V2 the nominal speed of the upper vehicle

λ a coefficient of authorized overspeed

γ1 acceleration of the upper vehicle.

The condition for tripping the anti-collision device is therefore ##EQU2## The terms Γ, λ, θ, γ and L are the variables to be measured to be put into form and introduced into the calculation circuits. The variables x2, V2 and V2 2 are elaborated from data collected from the upper means of propulsion, for example the deceleration cable, and the variable x1 is incremented on the basis of data collected from the lower means of propulsion, for example the acceleration cable.

The electronic circuits for the elaboration of the elementary variables, the calculation circuits and the final comparison circuit are for preference doubled and the results are validated by safety comparators to eliminate practically any risk of error.

Other advantages and features will be evident from the following account of a mode of application of the invention, given as a non-limitative example and shown in the attached drawings in which:

FIG. 1 is a diagram of speed and position of a Station on which the deceleration and acceleration curves are represented by continuous lines and the protection curves by dotted lines;

FIG. 2 is a block diagram of the speed data elaboration circuits;

FIG. 3 is a block diagram of the speed data squared elaboration circuits;

FIG. 4 is a block diagram of the position data elaboration circuits;

FIG. 5 is the diagram of the principle of the calculation circuit;

FIG. 6 is the diagram of the final comparison circuit;

FIG. 7 is a diagrammatic view in plan of a station of the installation.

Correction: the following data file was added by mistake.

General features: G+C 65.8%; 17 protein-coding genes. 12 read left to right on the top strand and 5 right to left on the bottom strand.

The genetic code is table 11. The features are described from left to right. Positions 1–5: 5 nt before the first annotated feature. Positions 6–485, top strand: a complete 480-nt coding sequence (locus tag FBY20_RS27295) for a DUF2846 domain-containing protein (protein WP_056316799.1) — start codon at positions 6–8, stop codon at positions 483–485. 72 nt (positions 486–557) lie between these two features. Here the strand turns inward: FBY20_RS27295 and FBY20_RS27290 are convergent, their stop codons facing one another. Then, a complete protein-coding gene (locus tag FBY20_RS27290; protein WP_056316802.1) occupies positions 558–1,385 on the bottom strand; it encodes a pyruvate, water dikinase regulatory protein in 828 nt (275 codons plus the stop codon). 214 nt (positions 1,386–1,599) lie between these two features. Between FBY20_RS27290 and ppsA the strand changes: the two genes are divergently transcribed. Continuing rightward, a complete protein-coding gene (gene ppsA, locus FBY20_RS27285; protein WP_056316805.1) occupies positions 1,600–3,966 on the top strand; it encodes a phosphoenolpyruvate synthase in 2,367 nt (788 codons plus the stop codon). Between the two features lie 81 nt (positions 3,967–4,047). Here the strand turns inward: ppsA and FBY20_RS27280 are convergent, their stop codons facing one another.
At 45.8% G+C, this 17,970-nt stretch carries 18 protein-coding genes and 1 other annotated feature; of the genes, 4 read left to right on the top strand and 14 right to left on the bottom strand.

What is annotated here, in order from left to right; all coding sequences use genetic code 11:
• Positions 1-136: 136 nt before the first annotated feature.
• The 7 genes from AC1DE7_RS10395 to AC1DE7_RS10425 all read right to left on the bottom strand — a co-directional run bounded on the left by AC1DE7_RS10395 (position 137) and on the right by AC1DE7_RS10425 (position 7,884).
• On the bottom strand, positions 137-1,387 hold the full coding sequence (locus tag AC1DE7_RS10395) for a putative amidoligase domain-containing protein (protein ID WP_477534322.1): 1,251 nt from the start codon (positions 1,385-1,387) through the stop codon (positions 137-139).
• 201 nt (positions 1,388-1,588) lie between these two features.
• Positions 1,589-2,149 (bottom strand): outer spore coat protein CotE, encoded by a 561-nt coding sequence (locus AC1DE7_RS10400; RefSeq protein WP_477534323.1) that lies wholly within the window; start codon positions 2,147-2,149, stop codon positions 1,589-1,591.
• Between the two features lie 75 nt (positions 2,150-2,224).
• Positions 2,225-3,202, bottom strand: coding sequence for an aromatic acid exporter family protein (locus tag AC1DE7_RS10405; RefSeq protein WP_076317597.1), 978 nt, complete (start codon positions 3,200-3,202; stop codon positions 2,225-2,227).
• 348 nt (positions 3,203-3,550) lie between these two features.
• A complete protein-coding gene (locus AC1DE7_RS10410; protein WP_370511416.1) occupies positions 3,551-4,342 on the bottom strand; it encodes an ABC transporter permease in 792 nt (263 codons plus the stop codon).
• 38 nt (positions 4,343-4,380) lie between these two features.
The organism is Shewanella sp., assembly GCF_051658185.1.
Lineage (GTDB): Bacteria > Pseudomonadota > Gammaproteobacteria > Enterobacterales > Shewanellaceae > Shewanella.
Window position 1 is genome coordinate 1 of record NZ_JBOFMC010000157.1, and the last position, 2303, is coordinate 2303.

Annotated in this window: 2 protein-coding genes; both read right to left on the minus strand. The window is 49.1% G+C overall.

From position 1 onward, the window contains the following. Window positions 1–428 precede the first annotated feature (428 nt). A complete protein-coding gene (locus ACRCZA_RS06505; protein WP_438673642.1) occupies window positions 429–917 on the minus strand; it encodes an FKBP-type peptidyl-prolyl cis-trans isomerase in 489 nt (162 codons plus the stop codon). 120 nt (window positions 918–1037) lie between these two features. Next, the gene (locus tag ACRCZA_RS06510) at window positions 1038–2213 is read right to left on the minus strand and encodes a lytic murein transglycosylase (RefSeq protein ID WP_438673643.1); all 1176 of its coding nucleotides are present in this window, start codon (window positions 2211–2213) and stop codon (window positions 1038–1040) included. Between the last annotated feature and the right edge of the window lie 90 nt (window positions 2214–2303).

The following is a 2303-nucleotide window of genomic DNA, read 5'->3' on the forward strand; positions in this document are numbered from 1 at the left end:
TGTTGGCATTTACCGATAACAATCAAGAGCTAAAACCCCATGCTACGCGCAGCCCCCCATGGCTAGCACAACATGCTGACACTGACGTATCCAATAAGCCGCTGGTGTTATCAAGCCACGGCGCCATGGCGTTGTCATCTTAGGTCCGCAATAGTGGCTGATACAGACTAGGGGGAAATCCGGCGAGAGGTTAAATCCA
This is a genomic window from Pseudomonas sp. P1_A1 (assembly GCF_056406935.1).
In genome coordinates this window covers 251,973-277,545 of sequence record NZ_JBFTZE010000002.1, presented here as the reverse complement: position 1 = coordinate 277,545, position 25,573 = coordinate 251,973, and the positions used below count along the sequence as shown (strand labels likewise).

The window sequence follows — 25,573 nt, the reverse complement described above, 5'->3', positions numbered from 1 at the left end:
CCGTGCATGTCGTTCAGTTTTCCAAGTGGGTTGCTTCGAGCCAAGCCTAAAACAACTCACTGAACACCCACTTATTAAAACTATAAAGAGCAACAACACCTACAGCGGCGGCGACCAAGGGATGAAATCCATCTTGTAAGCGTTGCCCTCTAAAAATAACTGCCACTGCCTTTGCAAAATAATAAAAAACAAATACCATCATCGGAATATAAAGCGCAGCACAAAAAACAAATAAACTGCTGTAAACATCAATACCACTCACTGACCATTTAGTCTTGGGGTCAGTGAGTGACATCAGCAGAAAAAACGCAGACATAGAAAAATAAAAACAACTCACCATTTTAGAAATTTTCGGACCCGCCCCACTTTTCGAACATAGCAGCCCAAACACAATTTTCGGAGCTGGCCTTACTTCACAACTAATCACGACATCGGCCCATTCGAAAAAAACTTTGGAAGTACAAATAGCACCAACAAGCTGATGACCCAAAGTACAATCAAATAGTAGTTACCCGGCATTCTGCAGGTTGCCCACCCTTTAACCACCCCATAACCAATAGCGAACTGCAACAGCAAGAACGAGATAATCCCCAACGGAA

In FIG. 1, the successive positions of the vehicles in a station are shown as abscisses on the centreline of x, point O corresponding to the start of the deceleration of a vehicle, point A to the stopping and point C to the end of the acceleration of a vehicle. The speeds are shown as ordinates, and curve 2 illustrates the normal deceleration of a vehicle engaged on the deceleration section, while curve 1 illustrates the acceleration of a vehicle engaged on the acceleration section. The two curves 1, 2 meet at the stopping point A, which represents, for example, the position of the front of a halted vehicle. A composite line 1' shows the acceleration curve of the rear of the lower vehicle, which is deduced from curve 1 by a translation of a distance L, corresponding to the length of the vehicles. It is easily seen that the upper vehicle risks striking the lower vehicle in the zone of intersection of curves 2 and 1', this risk being eliminated as soon as the lower vehicle has passed point B, of abscissa A+L, the rear of the vehicle having by then passed the stopping point A. This risk is also inexistent as long as the upper vehicle is at a distance from point A', corresponding to the rear of a stopped vehicle, sufficient for emergency braking. By designating by V the speed of the vehicles at the entrance to the deceleration section and at the exit from the acceleration section, and by λ an overspeed coefficient, the maximum speed of the vehicle is λV, and the limit overspeed curve SVA represents the emergency deceleration of a vehicle running at maximum speed λV to stop it at point A'. A halted vehicle at point A is thus protected against any collision as long as the following vehicle, engaged on the deceleration section, remains within the limits defined by the overspeed curve SVA. When the protected vehicle starts and reaches for instance abcissa x1 the limit overspeed curve accompanies the latter in its travel and is represented at SVx1 in FIG. 1. The limit overspeed curve SVB corresponds to abscissa B.